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Drag Racing Story of the Day!

Drag Racing's "Forgotten" First 200 MPH Run

As Told to Harrison "Wheels" Inglis
by Travis Perrenot

With Comments by Lee Schelin and Tom Ivo

Burris-Huiett vs Kent Chatagnier. Photo by Travis Perrenot
Burris-Huiett vs Kent Chatagnier. Photo by Travis Perrenot

My buddy Travis Perrenot sent me the following story. The most forgotten car of all time must be Kent Chatagnier and the "Kent's Speed Shop" fueler from Beaumont, Texas. Running a fuel burning Pontiac, he totally upset the world of drag racing in 1960 by running the "forgotten" 200 mile per hour runs at Houston. He made four runs that day between 197.36 and 201.78 miles per hour. He did everything that was required at that time to back up the speed, as called for by the Drag News Standard 1320 rules that were in place. 

Drag News published the record for several months as the "official" standard 1320 AA/FD speed record. After a while, Kent no longer was credited as being the first 200 mph run. The argument through the years has been that he never did it again. Chris Karamesines did not back up his 204 at Alton and did not run close to 200 again for years. Ivo didn't back his 200 up. No one did it and backed it up until Garlits did EXCEPT that unknown kid from Beaumont Texas, Kent Chatagnier.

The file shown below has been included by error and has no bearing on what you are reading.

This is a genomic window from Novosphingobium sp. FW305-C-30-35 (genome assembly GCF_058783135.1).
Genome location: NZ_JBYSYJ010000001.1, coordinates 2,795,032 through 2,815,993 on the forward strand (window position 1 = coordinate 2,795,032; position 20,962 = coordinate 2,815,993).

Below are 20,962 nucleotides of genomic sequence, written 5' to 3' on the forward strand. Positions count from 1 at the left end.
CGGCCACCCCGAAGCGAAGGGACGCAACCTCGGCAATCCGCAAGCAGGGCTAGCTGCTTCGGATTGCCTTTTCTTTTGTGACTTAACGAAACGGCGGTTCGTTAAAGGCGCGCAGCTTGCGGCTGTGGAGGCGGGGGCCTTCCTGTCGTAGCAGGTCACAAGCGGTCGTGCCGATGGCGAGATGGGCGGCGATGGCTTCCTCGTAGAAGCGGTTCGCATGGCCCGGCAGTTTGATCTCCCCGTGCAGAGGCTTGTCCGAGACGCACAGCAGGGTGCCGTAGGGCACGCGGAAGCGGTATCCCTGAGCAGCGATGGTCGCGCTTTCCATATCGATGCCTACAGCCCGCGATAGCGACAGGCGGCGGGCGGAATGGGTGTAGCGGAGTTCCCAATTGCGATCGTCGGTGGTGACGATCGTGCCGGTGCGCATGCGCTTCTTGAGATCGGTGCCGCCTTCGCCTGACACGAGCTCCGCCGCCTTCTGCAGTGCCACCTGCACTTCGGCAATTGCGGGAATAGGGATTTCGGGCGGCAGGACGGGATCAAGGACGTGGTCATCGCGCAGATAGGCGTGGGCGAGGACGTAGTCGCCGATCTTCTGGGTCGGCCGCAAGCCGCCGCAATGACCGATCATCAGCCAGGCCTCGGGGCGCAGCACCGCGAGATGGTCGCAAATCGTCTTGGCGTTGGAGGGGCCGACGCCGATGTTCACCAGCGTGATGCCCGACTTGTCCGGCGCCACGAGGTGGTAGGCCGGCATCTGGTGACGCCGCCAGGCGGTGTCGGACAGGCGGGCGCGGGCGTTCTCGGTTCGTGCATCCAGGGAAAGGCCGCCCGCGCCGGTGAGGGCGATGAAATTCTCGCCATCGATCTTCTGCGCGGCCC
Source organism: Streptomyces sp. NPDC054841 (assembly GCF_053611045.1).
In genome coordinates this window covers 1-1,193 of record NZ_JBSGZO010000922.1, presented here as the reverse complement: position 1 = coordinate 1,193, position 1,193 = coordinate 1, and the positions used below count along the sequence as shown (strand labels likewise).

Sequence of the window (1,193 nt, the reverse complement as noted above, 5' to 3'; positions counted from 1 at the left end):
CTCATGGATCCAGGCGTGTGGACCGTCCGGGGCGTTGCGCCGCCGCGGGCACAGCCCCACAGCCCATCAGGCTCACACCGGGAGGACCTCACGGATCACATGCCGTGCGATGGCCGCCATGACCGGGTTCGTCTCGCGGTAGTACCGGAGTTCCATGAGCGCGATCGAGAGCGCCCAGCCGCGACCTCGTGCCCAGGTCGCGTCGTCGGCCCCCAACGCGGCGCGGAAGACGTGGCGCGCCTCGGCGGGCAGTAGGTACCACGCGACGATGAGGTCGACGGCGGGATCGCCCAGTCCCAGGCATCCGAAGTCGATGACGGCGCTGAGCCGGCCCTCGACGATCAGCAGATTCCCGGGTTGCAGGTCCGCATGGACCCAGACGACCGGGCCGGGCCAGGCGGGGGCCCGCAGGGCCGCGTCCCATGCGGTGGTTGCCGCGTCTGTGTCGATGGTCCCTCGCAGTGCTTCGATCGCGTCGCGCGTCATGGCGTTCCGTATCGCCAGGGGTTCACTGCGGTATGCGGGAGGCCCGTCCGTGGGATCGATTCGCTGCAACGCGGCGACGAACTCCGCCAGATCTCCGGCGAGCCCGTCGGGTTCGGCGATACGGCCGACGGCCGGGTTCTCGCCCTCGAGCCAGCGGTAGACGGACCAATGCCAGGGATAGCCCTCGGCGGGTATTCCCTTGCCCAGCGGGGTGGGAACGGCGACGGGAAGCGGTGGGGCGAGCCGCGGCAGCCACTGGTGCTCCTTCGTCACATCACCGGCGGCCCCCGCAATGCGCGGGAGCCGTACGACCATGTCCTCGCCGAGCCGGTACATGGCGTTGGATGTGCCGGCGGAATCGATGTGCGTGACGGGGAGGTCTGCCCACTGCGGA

Another forgotten Texas team was that of Burris-Huiett, who ran a Chrysler (392) out of Houston. They didn't travel much due to job commitments, but were heavy hitters on the local scene. They were runners up to Art Malone at the grand opening of Green Valley Raceway in Ft. Worth in 1959. Art made a statement that appeared in Drag News. He said that while he had never heard of these guys, they had put the fear into him. Art stated, "They are dead serious racers." They ran for a few more years then kind of faded away. The cost was just too much for a couple of Chrysler-Plymouth dealership mechanics.

Harrison/Wheels

Lee Schelin, Standard 1320 Group founder, comments:

The Greek did not back-up the 204 mph on the same day/same track as required by Drag News, but did run 199 mph the following week in Kansas.

In early 1961, Drag News wiped all The Standard 1320 records clean and started over. The new Standard 1320 requirements for an official record were the following:

2% back-up of the record the same day/same track and another 2% back-up the following week at a different track. Tough duty... Tommy, what about your 200 mph runs?

Lee Schelin

TV Tommy Ivo comments:

In my book, Garlits was the one to run 200. I don't remember any 200 of mine that was crocked about. Do you remember my story about Garlits telling me how to do it (the cam)? [See the 7/03 Story of the Day. bp] In later years, I got a bogus 250 that wagged a few tongues, and rightfully so. It was about the era of my first five-second run that NHRA disputed. And the papers picked up the 250 mph story with too much zeal because of the "5" controversy.

TV Tom

 

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